And the battle between Tesla's Elon Musk and the New York Times's John Broder continues! Broder just published a point-by-point response to Musk's inflammatory blog post, and it mostly seems reasonable. Broder explains that his half-mile drive around a Connecticut parking lot was simply an attempt to find the "not prominently marked" charger. Broder can't explain the discrepancy between his claims of setting the cruise control at 54mph and Musk's data showing that he actually drove at around 60mph.
Broder's statements are much clearer than Musk's; the Tesla founder's blog post referenced image captions, quotes, and assumptions without much transparency, and Broder's is a very clear response to individual comments. There's certainly some weird numbers stuff going on here, with some of Broder's notes not matching up exactly with the data taken by Tesla, but it also seems like Musk attacked the Times article based on some assumptions he drew rather than on what's in the piece, and also that Musk is manipulating a bit of the data or at least misrepresenting it. For example, Broder did not fully charge the Model S at each stop. That's true! But Tesla's representatives told Broder specifically that he had charged the car enough, and that he could proceed comfortably to his next stop. And given that the Model S takes hours to charge, why would Broder charge it longer than necessary?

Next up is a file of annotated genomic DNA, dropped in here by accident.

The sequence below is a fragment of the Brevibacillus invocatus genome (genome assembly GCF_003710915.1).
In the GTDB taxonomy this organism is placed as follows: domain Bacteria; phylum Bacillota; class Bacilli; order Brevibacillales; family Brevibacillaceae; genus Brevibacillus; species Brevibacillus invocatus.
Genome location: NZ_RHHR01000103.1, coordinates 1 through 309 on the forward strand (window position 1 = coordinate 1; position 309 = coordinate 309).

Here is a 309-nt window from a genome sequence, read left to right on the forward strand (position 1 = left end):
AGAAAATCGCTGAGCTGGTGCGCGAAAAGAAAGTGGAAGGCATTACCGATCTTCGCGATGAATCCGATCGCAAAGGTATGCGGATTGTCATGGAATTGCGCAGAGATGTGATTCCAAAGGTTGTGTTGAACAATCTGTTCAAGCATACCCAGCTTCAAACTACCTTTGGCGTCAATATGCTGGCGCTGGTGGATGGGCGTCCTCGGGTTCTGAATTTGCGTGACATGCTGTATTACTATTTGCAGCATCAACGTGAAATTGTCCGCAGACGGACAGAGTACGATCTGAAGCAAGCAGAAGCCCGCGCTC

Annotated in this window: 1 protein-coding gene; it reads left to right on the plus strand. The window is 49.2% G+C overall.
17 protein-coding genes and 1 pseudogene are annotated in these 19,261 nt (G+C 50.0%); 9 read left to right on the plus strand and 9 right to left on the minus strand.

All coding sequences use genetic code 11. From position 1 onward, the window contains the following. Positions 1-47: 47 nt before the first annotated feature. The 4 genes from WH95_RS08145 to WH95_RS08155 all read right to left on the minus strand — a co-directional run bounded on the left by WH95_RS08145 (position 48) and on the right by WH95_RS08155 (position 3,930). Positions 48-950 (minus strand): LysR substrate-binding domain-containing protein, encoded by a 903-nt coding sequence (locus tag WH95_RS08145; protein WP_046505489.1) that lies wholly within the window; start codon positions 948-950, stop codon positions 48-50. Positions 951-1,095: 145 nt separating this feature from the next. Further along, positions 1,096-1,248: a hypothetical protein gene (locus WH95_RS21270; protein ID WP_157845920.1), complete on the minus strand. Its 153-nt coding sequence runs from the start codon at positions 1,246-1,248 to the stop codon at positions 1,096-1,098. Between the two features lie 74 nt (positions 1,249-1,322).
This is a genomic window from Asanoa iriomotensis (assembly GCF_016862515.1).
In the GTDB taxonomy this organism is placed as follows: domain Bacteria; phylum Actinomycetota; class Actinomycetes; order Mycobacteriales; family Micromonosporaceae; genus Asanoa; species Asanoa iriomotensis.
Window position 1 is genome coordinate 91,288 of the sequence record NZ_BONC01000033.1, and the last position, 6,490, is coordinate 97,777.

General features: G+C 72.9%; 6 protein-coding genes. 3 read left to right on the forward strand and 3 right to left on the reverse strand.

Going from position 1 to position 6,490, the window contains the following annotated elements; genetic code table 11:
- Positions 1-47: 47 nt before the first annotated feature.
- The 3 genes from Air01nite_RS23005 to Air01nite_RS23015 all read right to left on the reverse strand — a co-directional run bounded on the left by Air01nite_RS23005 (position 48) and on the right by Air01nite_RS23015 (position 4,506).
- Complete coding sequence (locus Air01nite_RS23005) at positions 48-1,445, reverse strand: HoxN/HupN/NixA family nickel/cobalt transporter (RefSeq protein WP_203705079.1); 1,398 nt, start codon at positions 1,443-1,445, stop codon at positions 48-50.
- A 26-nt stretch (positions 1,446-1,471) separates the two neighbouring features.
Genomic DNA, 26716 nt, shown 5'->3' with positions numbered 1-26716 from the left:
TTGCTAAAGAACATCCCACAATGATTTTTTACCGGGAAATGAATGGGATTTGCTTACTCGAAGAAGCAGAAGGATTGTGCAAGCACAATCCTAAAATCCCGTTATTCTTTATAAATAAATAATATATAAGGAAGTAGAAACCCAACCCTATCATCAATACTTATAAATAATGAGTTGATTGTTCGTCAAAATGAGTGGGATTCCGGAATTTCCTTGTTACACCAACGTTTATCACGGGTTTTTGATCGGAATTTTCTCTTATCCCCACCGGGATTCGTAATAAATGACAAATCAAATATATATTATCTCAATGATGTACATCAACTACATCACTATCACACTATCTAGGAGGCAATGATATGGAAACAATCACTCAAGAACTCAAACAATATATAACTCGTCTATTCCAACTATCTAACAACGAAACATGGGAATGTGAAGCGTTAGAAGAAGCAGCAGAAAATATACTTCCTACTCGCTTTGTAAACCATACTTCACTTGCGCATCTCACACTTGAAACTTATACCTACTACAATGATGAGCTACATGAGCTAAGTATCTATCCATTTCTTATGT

Clearly Musk is unhappy with the article. I think this is a very telling excerpt, from that post Musk published yesterday:
Tesla pitched the Times a story that would suit them, a puff piece. "Hey guys, want to write about the future of our groundbreaking technology?" And then the NYTimes took the access and wrote the piece they wanted to write. Yes, Tesla would have preferred that the Times write nothing but positive things about the company, but that's not how journalism works; if you're a subject, you don't get to choose the story. And it's increasingly looking like Musk is merely lashing out.
Five amazing, clean technologies that will set us free, in this month's energy-focused issue. Also: how to build a better bomb detector, the robotic toys that are raising your children, a human catapult, the world's smallest arcade, and much more.